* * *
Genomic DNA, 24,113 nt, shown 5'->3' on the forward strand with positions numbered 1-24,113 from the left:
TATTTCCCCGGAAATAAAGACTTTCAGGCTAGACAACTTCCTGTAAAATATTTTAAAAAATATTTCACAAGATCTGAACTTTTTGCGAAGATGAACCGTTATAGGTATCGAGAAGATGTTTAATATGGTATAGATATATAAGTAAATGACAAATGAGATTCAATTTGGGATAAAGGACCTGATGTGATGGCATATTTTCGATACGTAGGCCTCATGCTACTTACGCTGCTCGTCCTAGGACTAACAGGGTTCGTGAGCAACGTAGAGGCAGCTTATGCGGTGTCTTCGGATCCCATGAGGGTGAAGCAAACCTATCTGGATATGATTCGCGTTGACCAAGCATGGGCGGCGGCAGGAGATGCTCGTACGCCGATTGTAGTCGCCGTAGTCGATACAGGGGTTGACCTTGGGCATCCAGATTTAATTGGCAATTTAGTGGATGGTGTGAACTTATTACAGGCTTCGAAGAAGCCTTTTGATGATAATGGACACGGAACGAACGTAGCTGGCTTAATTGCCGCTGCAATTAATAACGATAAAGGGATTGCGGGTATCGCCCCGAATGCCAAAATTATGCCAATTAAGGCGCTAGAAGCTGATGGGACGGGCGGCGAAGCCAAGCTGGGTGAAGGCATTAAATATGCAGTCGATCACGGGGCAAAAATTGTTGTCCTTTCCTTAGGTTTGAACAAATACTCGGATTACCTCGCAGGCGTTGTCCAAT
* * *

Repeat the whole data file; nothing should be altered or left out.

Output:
Genomic DNA, 24,113 nt, shown 5'->3' on the forward strand with positions numbered 1-24,113 from the left:
TATTTCCCCGGAAATAAAGACTTTCAGGCTAGACAACTTCCTGTAAAATATTTTAAAAAATATTTCACAAGATCTGAACTTTTTGCGAAGATGAACCGTTATAGGTATCGAGAAGATGTTTAATATGGTATAGATATATAAGTAAATGACAAATGAGATTCAATTTGGGATAAAGGACCTGATGTGATGGCATATTTTCGATACGTAGGCCTCATGCTACTTACGCTGCTCGTCCTAGGACTAACAGGGTTCGTGAGCAACGTAGAGGCAGCTTATGCGGTGTCTTCGGATCCCATGAGGGTGAAGCAAACCTATCTGGATATGATTCGCGTTGACCAAGCATGGGCGGCGGCAGGAGATGCTCGTACGCCGATTGTAGTCGCCGTAGTCGATACAGGGGTTGACCTTGGGCATCCAGATTTAATTGGCAATTTAGTGGATGGTGTGAACTTATTACAGGCTTCGAAGAAGCCTTTTGATGATAATGGACACGGAACGAACGTAGCTGGCTTAATTGCCGCTGCAATTAATAACGATAAAGGGATTGCGGGTATCGCCCCGAATGCCAAAATTATGCCAATTAAGGCGCTAGAAGCTGATGGGACGGGCGGCGAAGCCAAGCTGGGTGAAGGCATTAAATATGCAGTCGATCACGGGGCAAAAATTGTTGTCCTTTCCTTAGGTTTGAACAAATACTCGGATTACCTCGCAGGCGTTGTCCAAT